What It Means to Be a Self-Published, Indie Author in 2018

A lot of writers who do not have book deals classify themselves as self-published or indie authors. They take on that title and expect instant success. Most of the time, if their first book does not do well, these “authors” drop out of the race to being America’s next great writer.

Over the last two years, I have complete several writing projects, including my upcoming novella “Operation Soul Cast” and my collection of short stories “The Book of All Things Beautiful.” And, let me tell you something: being an indie author is not easy. You effectively become:

  1. Writer
  2. Publicist
  3. Editor
  4. Promoter
  5. Finance Guy
  6. And so on and so forth

There is a lot that goes into releasing a book. First you have to write the book. Then you have to edit and proofread it and revise it yourself if you don’t have money to pay a professional. You have to format it for different versions, like audio, hardcopy and ebook. You have to constantly promote yourself. At times, it will seem overwhelming. It is not impossible.

Although I have been writing for years, I am still a novice in many aspects. I do not want to be an indie author forever. I want to be traditionally published, even though I would probably get to keep a lesser percentage of my royalties. So, why am I self-publishing at all?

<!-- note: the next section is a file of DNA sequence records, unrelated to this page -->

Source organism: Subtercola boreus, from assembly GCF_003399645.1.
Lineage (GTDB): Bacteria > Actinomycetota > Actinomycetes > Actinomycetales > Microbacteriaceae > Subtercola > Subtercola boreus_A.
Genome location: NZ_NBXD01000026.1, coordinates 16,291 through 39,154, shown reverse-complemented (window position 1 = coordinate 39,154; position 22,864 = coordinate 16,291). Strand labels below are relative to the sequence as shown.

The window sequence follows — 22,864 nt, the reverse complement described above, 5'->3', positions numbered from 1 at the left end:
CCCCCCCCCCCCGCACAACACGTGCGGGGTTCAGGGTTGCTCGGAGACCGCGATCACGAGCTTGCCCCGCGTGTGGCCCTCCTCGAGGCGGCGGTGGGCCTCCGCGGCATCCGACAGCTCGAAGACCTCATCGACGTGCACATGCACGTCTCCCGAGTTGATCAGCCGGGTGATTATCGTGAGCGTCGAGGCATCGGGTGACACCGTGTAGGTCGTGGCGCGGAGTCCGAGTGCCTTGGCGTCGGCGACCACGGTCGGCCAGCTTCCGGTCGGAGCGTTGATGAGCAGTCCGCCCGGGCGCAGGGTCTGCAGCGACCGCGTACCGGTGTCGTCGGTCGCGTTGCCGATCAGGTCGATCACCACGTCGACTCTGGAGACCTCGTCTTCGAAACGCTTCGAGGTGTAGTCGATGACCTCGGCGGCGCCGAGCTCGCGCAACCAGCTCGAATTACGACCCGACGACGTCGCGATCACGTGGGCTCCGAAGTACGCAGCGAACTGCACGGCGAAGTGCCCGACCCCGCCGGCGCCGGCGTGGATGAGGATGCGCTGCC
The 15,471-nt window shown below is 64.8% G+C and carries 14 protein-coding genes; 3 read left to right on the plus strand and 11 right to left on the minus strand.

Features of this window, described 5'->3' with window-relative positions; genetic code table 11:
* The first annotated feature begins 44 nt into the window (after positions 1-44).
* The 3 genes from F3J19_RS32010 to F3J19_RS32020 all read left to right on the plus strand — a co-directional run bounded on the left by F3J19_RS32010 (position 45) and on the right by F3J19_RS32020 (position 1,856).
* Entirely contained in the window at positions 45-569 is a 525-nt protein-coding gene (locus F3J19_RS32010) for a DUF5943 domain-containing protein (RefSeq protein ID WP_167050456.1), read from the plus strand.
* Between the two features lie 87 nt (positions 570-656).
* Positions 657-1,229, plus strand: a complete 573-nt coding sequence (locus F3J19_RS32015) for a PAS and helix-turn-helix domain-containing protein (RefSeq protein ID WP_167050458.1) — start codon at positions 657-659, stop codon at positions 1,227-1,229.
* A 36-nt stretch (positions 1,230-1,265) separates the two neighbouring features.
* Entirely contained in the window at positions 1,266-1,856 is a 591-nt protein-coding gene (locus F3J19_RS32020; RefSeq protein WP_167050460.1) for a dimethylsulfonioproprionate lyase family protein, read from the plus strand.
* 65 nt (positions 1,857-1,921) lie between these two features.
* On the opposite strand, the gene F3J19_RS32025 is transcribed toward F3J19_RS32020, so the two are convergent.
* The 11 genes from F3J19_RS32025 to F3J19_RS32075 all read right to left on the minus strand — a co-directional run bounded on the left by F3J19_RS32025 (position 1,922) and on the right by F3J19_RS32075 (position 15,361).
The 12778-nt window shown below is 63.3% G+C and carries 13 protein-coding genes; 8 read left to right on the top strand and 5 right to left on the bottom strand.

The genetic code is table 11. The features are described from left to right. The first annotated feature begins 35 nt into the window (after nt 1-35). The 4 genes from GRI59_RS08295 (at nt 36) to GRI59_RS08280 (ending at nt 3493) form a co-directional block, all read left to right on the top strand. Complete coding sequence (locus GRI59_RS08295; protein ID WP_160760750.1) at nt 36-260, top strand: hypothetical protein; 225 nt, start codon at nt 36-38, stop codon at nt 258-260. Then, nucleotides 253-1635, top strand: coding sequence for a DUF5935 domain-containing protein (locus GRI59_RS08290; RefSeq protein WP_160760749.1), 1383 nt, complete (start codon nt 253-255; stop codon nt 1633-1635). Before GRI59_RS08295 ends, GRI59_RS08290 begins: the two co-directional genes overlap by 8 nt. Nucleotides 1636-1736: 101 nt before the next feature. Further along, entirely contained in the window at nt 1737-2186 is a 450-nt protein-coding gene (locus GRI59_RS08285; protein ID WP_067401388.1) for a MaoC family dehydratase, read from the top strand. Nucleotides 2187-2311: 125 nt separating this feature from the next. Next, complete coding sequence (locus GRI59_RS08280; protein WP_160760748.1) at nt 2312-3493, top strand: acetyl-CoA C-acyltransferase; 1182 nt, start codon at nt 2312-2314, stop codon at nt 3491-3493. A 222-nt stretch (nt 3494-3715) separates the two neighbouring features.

Big publishing houses want novels, meaning greater than 60,000 words, but usually in the 90,000-word range. So, I self-publish my novellas, very short books, just to get my name out there.  But I have written novels and I am trying to get them published by a big publishing company. I’m not saying you should do the same.

What I am saying is, keep writing. No matter what. Put words on the page. Plan out your steps to write and release your books.

I hope this helps you pen the next great American novel.

Published by Professor J

Professor J is an author, poet and screenwriter.

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